Dairy-Laden Diet Linked to Parkinson's
Dairy products might do damage to the long-term health of men, but not of women.
In evaluating findings from a public health study that followed the eating patterns of more than 120,000 people, researchers discovered that men who ate the most dairy products had a higher chance of developing Parkinson's disease than those who ate the least. The biggest dairy eaters downed at least three servings per day, and the lowest ate fewer than one.
Parkinson's is a chronic disease that causes tremors, muscle rigidity and movement problems. The exact cause of the disease has eluded researchers, but recent studies have looked at a number of factors, including diet. Researchers cautioned that the disease is likely multi-factoral, and avoiding dairy products is not a silver bullet.
The findings were published in the December issue of the Annals of Neurology.
Sir Paul vs. Frankenfoods
Paul McCartney made his voice heard during the November elections in Oregon, lending assistance to the losing effort to pass the United States' first mandatory labeling law for foods that contain genetically modified ingredients.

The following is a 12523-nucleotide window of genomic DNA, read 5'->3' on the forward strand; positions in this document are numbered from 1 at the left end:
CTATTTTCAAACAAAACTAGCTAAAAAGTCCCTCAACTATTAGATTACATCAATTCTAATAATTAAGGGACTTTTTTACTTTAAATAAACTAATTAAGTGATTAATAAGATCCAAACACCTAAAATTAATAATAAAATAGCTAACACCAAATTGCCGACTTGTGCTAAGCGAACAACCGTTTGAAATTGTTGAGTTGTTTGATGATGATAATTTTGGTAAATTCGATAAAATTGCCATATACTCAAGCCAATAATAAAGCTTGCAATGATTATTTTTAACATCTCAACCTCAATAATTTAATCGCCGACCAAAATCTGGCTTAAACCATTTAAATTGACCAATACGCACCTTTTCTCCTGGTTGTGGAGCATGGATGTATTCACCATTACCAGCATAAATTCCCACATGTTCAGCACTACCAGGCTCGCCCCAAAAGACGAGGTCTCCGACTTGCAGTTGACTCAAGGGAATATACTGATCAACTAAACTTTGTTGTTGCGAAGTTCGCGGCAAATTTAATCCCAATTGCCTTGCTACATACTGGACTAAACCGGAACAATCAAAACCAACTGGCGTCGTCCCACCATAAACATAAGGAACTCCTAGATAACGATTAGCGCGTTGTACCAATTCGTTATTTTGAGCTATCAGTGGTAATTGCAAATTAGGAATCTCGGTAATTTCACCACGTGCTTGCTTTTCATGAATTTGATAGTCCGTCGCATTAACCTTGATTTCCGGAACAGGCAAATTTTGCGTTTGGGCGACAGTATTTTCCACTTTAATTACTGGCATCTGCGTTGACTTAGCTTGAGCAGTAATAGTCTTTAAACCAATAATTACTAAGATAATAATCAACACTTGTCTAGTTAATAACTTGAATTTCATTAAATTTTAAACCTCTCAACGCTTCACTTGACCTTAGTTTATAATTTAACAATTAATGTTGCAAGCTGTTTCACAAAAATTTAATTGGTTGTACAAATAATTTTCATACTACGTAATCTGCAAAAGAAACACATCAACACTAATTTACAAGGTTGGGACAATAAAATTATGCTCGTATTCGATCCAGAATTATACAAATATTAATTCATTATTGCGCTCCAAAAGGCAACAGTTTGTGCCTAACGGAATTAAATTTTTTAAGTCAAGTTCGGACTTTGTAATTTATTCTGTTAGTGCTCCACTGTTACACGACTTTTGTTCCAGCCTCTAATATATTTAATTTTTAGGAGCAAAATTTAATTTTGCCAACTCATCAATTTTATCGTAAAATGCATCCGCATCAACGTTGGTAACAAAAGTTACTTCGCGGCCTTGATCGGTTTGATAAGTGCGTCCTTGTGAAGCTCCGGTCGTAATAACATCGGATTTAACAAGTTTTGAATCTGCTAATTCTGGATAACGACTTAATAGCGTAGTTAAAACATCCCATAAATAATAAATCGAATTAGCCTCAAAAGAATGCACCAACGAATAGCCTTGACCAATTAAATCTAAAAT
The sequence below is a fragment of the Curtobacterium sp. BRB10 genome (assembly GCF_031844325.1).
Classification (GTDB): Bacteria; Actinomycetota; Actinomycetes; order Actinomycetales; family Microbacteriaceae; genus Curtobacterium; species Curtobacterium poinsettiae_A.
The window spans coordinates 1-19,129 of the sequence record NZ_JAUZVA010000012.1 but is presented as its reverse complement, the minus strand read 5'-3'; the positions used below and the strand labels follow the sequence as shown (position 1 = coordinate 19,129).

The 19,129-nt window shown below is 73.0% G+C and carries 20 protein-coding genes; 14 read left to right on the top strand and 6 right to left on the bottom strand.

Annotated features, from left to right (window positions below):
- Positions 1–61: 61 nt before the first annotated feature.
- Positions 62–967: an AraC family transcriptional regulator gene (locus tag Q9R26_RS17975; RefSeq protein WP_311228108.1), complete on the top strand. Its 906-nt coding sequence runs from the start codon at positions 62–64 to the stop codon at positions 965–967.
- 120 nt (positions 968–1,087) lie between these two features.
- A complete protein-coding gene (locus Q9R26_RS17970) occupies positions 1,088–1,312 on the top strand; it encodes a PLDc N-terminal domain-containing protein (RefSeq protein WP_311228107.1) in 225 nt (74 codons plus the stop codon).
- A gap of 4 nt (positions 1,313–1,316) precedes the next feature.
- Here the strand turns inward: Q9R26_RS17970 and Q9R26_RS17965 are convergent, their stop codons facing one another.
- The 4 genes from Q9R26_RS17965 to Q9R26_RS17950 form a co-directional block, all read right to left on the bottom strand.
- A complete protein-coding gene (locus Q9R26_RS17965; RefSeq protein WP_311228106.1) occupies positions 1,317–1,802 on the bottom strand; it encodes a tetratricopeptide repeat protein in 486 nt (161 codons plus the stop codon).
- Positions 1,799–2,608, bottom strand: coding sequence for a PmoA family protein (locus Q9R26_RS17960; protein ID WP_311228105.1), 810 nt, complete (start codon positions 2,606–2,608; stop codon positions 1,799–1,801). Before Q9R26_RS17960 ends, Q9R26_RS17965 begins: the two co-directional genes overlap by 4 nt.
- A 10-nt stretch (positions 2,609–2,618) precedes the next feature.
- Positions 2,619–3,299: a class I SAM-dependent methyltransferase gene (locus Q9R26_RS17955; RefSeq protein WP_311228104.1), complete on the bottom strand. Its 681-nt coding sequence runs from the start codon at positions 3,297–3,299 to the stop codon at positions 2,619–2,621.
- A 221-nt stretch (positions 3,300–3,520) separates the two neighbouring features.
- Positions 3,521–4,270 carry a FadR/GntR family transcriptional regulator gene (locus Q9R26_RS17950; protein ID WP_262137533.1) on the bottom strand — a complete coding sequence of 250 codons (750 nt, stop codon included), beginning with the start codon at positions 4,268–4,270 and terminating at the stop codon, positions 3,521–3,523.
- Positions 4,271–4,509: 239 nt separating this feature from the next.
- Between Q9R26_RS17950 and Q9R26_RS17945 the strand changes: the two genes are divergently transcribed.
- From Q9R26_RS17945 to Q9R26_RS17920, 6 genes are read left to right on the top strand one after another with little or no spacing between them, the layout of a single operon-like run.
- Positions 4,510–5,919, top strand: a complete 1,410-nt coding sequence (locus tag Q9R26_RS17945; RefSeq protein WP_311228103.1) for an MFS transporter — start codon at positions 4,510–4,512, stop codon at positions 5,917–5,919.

Proposition 27 was defeated by a lopsided 71 percent "no" vote, but proponents said that was more reflective of the money poured in by opponents, such as Monsanto and DuPont. With backing from the food industry, the "no" campaign raised almost $6 million, overwhelming the $200,000 budget for the campaign to pass 27.
McCartney took time out from his North American tour to record a 30-second advertisement. "If it's labeled, then people have a choice as to what to buy," the former Beatle, longtime vegetarian and organic foods supporter said in the ad.
Most Americans don't eat the five servings of fruits and vegetables per day recommended for optimum health, and California consumers from certain ethnic and income groups are getting even fewer.
The California Dietary Practices Survey, conducted last fall, evaluated results from polls taken from 1989 to 1999. For African-Americans, consumption dropped from a 1989 high of 4 servings per day to 3.2 servings in 1999. In 1989, lower-income Californians consumed 3.9 servings, but that number dropped to 3.1 by 1999. The lowest-income respondents consistently reported eating 3.4 servings of fruits and vegetables, compared with 4.5 servings for those with annual incomes greater than $50,000.
A number of factors were cited for the results. But among those surveyed, the most common response given was that fruits and vegetables are hard to find at fast food restaurants.
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